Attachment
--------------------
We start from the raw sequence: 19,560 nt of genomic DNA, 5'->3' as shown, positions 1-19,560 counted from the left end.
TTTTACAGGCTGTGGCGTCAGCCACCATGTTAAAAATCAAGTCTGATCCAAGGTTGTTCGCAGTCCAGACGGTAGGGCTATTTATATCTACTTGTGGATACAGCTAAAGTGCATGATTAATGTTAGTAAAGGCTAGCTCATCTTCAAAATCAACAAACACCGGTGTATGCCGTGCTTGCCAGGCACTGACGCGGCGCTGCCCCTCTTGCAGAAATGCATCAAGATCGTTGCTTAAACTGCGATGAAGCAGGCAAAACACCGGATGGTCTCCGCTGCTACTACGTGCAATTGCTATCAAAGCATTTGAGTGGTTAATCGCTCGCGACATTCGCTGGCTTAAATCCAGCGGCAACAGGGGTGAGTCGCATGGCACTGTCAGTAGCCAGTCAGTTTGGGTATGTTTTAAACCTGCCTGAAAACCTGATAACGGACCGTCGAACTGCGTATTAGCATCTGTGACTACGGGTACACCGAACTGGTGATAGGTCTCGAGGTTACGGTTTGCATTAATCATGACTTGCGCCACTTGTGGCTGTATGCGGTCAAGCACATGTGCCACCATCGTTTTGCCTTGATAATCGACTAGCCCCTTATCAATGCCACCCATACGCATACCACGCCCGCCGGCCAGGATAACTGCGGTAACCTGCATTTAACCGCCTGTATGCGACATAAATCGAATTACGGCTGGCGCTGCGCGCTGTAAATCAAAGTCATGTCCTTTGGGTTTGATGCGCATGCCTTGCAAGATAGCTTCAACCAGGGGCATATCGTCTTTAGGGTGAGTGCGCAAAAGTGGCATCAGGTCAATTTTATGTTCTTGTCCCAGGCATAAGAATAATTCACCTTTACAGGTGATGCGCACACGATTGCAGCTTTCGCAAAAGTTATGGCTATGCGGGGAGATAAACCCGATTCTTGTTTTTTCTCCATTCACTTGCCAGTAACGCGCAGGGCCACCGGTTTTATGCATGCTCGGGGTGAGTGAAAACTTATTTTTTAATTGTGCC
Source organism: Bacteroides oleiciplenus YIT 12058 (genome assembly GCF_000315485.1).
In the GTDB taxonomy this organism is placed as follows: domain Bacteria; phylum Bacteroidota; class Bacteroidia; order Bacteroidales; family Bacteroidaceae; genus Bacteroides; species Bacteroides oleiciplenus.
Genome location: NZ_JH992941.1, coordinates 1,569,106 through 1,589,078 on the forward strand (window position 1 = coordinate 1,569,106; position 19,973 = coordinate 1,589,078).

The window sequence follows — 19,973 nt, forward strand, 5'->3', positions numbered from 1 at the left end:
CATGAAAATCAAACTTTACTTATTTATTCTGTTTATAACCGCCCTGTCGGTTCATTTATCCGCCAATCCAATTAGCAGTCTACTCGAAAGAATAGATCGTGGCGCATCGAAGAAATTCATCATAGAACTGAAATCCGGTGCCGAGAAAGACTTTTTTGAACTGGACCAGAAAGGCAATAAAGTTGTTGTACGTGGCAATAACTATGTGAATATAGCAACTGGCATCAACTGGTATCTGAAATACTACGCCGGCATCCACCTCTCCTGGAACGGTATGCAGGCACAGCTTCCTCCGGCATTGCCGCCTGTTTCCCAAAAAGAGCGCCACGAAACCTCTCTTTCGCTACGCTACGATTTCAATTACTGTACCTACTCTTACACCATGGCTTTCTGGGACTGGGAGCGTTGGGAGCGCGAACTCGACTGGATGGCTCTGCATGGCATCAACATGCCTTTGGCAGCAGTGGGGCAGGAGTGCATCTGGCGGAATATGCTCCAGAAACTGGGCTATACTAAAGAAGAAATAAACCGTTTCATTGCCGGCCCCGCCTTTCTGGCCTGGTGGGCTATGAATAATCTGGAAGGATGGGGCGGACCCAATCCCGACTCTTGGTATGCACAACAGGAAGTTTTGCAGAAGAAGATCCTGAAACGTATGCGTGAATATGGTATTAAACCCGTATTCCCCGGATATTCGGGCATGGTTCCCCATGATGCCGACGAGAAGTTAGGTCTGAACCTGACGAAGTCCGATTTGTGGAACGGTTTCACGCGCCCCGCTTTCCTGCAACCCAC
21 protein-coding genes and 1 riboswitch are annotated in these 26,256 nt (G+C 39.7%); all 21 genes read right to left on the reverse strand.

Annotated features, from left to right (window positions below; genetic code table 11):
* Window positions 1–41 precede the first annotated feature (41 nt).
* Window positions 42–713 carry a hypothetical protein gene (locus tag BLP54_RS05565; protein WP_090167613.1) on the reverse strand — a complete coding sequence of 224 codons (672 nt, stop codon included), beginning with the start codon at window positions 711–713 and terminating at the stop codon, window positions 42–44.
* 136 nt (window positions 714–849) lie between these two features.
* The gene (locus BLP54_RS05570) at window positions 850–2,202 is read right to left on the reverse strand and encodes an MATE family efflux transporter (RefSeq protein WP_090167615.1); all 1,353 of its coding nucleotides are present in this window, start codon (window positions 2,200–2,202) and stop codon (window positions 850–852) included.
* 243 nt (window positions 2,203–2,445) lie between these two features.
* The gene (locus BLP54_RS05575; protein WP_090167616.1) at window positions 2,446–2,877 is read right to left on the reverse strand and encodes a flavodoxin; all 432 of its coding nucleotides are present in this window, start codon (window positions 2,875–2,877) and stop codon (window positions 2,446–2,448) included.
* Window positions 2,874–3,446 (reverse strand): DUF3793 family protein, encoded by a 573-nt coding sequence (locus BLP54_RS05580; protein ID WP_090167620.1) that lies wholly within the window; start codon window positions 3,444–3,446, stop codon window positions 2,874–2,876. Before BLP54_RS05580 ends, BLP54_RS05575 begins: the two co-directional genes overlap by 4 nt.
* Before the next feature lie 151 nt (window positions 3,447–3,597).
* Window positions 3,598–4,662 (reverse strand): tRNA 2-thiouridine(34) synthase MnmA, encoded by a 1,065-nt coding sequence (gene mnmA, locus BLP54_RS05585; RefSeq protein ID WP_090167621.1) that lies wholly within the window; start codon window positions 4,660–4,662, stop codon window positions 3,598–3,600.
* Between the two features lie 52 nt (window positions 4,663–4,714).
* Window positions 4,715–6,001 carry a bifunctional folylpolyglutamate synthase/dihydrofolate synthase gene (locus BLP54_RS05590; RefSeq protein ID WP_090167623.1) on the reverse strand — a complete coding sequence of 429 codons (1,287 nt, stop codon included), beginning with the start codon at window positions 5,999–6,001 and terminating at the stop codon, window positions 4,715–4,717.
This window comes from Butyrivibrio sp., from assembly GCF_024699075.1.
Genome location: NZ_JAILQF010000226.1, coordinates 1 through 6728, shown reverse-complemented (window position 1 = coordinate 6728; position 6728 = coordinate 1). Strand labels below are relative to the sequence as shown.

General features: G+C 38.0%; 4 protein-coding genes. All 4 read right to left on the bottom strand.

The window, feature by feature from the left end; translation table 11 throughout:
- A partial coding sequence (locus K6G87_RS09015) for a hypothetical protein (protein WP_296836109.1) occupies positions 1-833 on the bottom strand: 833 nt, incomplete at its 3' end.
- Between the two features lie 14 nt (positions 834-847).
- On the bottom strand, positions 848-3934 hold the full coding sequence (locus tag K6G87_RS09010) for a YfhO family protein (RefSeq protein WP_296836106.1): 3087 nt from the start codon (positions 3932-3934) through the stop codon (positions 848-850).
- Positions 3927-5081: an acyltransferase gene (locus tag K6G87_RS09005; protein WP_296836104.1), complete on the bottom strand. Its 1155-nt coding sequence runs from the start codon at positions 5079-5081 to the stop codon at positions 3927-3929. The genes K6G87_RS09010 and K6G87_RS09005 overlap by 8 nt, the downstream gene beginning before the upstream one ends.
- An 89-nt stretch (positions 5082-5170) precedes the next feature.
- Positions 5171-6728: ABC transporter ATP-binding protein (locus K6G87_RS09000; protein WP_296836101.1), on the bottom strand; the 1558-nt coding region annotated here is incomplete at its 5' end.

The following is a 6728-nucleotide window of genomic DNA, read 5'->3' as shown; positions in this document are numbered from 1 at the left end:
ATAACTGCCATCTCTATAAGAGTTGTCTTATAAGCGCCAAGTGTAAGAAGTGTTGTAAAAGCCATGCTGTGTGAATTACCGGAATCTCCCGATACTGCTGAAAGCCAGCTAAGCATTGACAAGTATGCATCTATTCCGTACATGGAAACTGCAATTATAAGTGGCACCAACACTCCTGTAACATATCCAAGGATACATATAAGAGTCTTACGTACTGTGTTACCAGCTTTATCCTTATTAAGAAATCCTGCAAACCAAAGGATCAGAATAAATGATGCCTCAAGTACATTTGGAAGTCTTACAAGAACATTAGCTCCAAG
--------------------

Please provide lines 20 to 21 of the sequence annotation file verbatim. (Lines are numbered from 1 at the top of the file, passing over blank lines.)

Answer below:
* Window positions 4,715–6,001 carry a bifunctional folylpolyglutamate synthase/dihydrofolate synthase gene (locus BLP54_RS05590; RefSeq protein ID WP_090167623.1) on the reverse strand — a complete coding sequence of 429 codons (1,287 nt, stop codon included), beginning with the start codon at window positions 5,999–6,001 and terminating at the stop codon, window positions 4,715–4,717.
This window comes from Butyrivibrio sp., from assembly GCF_024699075.1.